Updates and Twitter

March 20, 2009

Hello all readers.

I know it’s been months since an update, but I promise to “get back on the horse” and maintin this site more faithfully. With this being the International Year of Astronomy, there is much going on.

In the meantime, I want to make everyone aware that the astronomy club now has a Twitter feed. With that, we will be giving more up-to-date reports in addition to our website and this blog.We believe it will especially come in handy during our public night season, as we make “go/no-go” decisions in case of “iffy” weather conditions.

So if you would like to check us out on Twitter, please follow the link below, or on the side menu.

GRAAA on Twitter

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It’s a Great Time to See Mercury

May 11, 2008

Last week and this week are the best times to spot the elusive planet Mercury, as it’s orbit brings it nearly 1/3 of the way up our western horizon in the evening sky.

The bets time is about 1/2 hour after sunset. Go out and look to the west-northwest for a small, dim starlike object in the twilight.

Mercury in the western sky the evening of May 14th

Last week Mercury was very near the crescent moon on the 6th, making a striking pair.

If you miss Mercury this week (or next), you will have another chance in the evening sky when September comes along.


NASA Astronaut to Speak in Grand Rapids

April 14, 2008

The notice is a little late, but for those of you who might be interested, NASA astronaut David C. Leestma will be speaking on Wednesday evening, April 16th, at the Public Museum in Grand Rapids Michigan.

The Grand Rapids Amateur Astronomical Association is proud to co-sponsor this special event with Grand Valley State University, the Roger B. Chaffee Planetarium, and the Roger B. Chaffee Scholarship Fund.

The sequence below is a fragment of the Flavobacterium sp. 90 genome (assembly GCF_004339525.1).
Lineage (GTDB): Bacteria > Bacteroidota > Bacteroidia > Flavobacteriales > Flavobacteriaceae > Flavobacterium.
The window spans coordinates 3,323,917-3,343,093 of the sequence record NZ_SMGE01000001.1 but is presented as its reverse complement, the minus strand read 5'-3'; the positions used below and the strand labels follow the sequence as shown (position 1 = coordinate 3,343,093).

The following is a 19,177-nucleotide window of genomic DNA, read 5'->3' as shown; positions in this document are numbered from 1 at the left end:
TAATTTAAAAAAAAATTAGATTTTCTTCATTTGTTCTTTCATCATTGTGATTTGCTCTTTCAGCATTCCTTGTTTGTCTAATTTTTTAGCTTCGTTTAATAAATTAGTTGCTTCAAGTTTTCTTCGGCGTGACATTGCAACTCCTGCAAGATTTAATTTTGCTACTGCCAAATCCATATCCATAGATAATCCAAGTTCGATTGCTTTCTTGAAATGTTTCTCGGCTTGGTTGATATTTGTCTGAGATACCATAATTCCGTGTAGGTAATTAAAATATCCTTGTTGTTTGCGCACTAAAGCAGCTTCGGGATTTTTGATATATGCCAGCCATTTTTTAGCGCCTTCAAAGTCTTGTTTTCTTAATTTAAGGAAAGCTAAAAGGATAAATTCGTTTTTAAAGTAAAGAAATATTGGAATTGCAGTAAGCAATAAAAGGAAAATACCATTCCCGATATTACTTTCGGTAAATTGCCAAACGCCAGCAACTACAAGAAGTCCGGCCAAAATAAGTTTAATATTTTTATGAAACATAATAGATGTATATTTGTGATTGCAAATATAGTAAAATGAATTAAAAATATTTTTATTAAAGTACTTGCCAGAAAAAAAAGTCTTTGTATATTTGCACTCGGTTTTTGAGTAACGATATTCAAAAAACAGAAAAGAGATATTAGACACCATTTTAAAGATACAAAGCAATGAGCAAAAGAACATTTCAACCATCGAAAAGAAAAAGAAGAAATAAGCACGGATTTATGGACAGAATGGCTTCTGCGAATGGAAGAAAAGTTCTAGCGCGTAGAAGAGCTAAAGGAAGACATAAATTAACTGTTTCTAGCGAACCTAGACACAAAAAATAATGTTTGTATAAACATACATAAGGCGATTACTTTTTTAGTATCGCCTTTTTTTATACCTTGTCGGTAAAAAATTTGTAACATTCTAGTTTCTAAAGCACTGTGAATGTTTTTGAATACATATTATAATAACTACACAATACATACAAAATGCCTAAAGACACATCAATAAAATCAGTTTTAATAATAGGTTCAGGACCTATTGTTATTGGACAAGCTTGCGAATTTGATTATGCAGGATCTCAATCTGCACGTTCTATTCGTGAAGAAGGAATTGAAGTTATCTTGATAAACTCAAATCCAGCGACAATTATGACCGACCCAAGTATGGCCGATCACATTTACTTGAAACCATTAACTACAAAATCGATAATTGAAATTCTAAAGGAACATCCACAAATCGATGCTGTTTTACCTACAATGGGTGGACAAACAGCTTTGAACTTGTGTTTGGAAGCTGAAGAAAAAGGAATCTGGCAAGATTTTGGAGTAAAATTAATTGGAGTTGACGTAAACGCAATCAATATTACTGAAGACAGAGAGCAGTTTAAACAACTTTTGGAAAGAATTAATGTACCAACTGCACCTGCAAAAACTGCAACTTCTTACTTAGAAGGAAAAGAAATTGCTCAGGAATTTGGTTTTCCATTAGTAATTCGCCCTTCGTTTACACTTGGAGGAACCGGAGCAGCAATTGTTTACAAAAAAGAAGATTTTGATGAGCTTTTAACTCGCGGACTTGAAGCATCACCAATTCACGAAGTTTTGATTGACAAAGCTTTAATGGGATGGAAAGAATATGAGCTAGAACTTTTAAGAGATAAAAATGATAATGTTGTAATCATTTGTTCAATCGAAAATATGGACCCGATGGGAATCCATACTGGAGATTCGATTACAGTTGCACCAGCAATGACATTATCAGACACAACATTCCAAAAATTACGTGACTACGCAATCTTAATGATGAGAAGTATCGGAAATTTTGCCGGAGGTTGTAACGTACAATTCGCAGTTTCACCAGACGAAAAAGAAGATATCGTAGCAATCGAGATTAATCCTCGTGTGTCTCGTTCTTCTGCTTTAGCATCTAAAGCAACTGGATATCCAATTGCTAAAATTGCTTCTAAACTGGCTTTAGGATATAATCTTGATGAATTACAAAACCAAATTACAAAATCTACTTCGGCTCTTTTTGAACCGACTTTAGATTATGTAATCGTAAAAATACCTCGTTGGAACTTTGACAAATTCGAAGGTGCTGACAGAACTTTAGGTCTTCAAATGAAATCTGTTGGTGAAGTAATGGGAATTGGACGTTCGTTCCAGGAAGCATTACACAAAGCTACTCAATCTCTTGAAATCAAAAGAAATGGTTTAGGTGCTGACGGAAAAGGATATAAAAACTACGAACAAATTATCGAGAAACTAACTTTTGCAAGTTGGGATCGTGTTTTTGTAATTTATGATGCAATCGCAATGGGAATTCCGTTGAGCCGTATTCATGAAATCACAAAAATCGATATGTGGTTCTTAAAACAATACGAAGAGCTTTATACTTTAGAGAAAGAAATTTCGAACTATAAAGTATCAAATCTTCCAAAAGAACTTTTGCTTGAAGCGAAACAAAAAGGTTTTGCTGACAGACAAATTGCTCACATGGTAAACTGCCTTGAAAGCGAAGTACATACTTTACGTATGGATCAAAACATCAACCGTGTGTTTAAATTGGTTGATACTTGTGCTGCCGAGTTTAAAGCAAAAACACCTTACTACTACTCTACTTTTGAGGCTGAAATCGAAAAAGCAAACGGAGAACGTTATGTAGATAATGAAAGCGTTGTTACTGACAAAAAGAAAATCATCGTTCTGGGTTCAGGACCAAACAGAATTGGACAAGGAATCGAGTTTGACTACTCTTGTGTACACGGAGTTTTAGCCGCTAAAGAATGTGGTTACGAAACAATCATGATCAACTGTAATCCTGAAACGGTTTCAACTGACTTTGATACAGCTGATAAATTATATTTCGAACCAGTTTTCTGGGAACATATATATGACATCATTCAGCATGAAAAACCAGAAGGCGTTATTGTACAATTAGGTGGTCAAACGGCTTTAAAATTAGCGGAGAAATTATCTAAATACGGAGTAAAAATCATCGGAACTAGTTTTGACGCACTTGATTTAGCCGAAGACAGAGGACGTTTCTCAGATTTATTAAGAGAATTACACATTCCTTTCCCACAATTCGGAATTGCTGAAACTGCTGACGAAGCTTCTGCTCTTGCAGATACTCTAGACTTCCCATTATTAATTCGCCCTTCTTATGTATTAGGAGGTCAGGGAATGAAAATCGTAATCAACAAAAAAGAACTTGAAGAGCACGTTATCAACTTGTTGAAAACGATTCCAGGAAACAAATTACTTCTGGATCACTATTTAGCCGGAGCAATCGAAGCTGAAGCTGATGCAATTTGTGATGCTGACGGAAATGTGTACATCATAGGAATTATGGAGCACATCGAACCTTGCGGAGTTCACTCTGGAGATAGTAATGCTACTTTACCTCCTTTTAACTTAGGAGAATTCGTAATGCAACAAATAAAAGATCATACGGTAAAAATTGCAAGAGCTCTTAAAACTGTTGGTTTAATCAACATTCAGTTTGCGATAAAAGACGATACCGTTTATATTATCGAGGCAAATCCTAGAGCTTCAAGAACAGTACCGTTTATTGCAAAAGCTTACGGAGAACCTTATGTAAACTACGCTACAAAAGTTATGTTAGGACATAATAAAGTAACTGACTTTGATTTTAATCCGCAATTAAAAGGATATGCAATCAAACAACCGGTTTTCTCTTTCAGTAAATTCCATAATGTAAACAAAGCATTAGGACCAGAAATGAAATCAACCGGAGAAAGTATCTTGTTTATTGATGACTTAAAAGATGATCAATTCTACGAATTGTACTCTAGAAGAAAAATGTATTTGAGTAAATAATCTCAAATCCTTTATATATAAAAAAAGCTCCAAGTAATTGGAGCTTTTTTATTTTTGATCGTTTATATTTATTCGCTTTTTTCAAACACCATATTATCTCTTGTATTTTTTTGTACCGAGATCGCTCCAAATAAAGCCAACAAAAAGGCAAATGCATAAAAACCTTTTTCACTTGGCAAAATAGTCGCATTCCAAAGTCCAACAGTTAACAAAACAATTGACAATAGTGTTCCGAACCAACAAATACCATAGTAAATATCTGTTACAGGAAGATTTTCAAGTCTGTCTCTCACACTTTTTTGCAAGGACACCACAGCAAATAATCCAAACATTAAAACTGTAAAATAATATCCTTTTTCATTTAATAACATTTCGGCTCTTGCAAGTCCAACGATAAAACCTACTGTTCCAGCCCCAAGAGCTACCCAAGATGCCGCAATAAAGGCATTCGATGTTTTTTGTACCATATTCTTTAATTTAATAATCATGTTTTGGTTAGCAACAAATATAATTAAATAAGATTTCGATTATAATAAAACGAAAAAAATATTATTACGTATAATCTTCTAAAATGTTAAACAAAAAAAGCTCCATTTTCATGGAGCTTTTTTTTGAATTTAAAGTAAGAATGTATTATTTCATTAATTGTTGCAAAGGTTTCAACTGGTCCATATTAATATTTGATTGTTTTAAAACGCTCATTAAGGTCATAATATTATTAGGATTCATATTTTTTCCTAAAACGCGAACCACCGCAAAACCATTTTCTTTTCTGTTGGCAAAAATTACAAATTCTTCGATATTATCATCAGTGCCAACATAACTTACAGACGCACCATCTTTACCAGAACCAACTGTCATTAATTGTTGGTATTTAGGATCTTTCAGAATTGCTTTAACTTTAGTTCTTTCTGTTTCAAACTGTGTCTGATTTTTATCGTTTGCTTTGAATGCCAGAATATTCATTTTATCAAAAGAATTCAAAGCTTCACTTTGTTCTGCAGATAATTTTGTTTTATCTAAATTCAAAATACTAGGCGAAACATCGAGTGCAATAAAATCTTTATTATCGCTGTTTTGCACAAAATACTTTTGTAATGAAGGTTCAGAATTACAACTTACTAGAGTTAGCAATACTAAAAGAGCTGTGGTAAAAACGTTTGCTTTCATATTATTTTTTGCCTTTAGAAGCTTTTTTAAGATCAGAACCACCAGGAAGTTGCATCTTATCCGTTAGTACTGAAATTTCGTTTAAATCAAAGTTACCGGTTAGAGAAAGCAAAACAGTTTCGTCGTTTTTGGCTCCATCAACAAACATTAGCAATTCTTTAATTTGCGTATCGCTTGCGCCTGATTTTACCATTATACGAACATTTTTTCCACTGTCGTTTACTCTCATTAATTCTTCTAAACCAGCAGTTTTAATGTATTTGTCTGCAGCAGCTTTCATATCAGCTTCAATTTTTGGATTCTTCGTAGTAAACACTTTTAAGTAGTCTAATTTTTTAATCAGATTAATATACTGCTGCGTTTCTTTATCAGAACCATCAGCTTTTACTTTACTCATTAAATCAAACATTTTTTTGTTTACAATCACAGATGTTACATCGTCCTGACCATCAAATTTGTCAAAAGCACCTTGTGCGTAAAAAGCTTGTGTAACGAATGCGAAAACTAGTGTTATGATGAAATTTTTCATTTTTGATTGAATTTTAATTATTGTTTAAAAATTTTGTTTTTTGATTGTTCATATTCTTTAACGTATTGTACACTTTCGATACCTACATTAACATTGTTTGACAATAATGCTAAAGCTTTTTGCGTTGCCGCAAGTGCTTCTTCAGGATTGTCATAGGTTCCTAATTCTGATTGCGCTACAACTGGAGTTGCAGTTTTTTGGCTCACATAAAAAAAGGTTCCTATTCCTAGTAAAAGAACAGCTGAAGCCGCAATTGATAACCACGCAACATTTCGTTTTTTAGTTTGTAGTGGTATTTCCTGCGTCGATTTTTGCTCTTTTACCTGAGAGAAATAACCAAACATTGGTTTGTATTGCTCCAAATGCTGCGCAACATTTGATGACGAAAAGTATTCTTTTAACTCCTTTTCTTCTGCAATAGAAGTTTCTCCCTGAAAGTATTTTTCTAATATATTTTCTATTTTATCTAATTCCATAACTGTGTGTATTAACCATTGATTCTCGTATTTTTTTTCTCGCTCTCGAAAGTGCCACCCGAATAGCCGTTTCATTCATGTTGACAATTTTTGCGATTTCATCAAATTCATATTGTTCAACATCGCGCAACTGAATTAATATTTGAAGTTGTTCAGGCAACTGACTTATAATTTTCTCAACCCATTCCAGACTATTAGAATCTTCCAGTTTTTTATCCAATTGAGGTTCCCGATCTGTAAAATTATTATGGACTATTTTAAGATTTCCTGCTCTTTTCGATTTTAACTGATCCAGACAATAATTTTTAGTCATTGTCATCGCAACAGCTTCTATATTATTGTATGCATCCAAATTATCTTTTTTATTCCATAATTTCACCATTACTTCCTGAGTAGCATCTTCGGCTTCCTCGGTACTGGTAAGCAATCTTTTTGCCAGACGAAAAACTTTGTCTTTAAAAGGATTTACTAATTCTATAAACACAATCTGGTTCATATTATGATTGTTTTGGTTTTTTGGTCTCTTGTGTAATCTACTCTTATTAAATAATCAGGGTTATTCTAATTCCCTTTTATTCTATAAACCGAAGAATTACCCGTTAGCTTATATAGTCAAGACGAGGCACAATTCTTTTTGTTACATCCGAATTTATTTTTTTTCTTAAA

Captain Leestma is currently the Manager of the Advanced Planning Office at the Johnson Space Center, Houston. His position entails heading a team involved in strategy for development and implementation of this country’s most ambitious of all human space programs: return to the moon and an expedition to Mars.

His presentation, “Flying in Space: What It’s Like and What’s Ahead” will include his experiences as a NASA astronaut, his missions, and a look ahead to an exciting future for exploration, as humans progress toward missions throughout the star system.

The presentation begins promptly at 8.00pm. Persons interested in attending are encouraged to arrive early, as seating is limited. Please mark your calendars and join us for what is sure to be a memorable evening for all.

For more information, please visit this page on the GRAAA site.


Spring Just Has to Come Sometime

March 20, 2008

Yes, that’s correct. Soon it will be officially Spring.

At 01.48 EDT, the sun will appear to be directly above the equator, heralding the start of Spring in the northern hemisphere of our little planet. Astronomers like to call it the “Vernal Equinox.” At this time we have (for the most part) equal parts day and night, as the sun rises due east and sets due west in the evening (both of these times causes headaches for those persons driving on east-west roads).

The sun is slowly climbing in our sky, bringing with it the promise of warmer weather, the growing season, and more daylight, culminating in the summer solstice in June.

This is “astronomical spring” as opposed to “meteorological spring” which started on march 1st. While the weather people tend to think of the seasons as it pertains to the calendar, and weather averages over time, astronomers choose something less arbitrary: the position of the Earth in its orbit around the Sun.

Now to dispel a rumor that has been going around for years – that on the Vernal Equinox it is the only time you can stand an egg on end. That’s incorrect. You can do this any day of the year, and at any time of day (the author once stood 15 eggs on end in the middle of August, because he had nothing better to do, and also to debunk this rumor).